Okay, that brings me back to the market. It was one of those extravagant markets that brings to town all that is needed to make life move forward. Half food, half practical clothing, it is there to ensure your survival until the next one (Thursday). I took some photos of course, but only of products I myself bought. So if you see it here, you can assume that it made its way home with me (among other unphotographed purchases). Heavy bundles, hot walk, uphill most of the way. But with a water bottle. I learn.

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called a "country baguette," it has a thicker texture and a beautiful crust

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I've been asked if food is more expensive here, given the emphasis on quality. Is it?

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farmer's son gets to pick his own cherries

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which would you buy?

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absolutely passionate about his organic oils

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I ask, so, what's local here? He answers, I am!

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everyone carries one; it saved my foods from becoming soup on this warm day

I did also visit a wine store – it is this town’s raison d’etre, after all. And I am glad, because wines of this region (the general area of Languedoc, running basically from the western edges of the Mediterranean down to the foothills of the Pyrenees) are my staple back home. I love a good Bordeaux, but my budget loves Languedoc wines even more. Needless to say, here, they a steal, rarely topping 5 Euros a bottle.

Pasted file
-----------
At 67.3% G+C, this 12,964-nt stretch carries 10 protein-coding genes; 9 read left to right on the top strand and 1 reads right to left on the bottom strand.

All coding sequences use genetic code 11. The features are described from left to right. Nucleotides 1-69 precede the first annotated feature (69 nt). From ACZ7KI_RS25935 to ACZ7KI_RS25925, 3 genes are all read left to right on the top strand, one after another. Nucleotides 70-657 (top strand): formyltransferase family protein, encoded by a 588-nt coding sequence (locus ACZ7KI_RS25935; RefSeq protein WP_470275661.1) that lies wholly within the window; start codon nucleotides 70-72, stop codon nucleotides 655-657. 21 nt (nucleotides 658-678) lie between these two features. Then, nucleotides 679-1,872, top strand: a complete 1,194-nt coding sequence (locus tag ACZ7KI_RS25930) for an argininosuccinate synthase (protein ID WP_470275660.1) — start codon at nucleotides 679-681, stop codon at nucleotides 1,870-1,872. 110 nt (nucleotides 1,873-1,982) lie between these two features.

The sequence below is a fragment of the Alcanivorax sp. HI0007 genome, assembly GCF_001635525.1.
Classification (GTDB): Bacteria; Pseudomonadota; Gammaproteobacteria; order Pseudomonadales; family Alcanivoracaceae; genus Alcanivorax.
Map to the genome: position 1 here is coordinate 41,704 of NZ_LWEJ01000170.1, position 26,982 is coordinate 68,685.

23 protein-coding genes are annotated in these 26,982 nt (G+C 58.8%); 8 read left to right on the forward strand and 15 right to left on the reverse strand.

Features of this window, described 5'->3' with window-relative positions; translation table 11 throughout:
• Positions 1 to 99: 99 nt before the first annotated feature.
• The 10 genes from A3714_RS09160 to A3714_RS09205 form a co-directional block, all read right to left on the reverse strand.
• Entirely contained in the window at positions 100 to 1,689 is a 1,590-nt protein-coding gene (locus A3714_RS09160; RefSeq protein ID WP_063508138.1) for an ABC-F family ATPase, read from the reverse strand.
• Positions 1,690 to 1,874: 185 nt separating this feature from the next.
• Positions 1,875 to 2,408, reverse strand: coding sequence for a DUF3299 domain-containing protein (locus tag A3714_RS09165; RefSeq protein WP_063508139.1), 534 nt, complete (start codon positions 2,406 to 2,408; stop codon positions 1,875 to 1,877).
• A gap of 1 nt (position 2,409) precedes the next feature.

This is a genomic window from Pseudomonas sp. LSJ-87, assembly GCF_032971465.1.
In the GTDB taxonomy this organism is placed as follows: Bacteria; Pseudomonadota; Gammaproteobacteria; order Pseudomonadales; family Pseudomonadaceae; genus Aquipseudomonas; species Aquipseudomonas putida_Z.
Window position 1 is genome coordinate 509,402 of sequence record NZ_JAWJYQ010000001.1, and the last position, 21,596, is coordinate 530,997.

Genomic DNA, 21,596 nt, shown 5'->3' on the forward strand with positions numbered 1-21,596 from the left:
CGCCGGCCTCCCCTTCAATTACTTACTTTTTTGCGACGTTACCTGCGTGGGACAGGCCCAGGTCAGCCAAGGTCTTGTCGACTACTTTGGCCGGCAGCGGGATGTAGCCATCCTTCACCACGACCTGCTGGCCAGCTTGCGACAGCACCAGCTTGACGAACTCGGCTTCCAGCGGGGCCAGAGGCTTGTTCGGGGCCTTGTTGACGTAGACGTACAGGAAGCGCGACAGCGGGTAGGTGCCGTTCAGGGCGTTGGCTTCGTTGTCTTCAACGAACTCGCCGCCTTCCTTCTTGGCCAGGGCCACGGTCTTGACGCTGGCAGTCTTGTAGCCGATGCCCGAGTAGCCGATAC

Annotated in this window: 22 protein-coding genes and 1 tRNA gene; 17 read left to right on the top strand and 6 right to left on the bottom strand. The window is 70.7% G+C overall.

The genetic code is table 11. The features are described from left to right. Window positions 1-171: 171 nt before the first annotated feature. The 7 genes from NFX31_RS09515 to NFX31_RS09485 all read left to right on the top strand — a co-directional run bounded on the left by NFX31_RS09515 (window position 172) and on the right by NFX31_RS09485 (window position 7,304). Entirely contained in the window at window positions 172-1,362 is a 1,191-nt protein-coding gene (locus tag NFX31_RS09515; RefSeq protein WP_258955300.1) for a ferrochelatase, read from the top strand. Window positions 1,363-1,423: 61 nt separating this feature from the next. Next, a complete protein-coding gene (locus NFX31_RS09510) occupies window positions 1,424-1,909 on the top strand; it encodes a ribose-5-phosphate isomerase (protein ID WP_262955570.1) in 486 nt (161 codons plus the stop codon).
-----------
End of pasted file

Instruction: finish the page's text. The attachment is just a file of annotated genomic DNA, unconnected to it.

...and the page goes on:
I desperately need visitors. I cannot myself drink all that I want to sample.

St Chinian (the AOC ones) are predominantly red so that makes it a little easier since I am a predominantly white enthusiast. But still, they have a fantastic selection of my very favorite summer beverage – French ros├ęs and so I am back to panicking that my three weeks will end and I still will only begin to know the different choices. Life can be so difficult.

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at a store selling only wines of Languedoc

Back at the apartment I would have collapsed, but remember, I am a changed woman. Not only do I sit down for lunch in cities, I cook my own if I happen to be in a village with nowhere to sit down except at my own table. The market foods need to be cooked and eaten otherwise I cannot justify shopping for more next market day. Again, guests are welcome to help move things from market to table, only please find your own place to stay. It would be too cozy in my little apartment for more than the most intimate of guests.

N.b., I had fancied myself eating lunch on the little terrace with the spectacular view, but it’s not going to happen. It is toasty hot in the afternoon and the shade of the tree only means that the are wonderful little tweetie pies out there, mating and eating and basically using the patio as their loo. Inside the cool stone house it will be and I am not sorry. I feel like others in the Mediterranean region who retire for several hours, close the shutters against the heat and do the eat and sleep number. Only in my case, it’s eat and blog.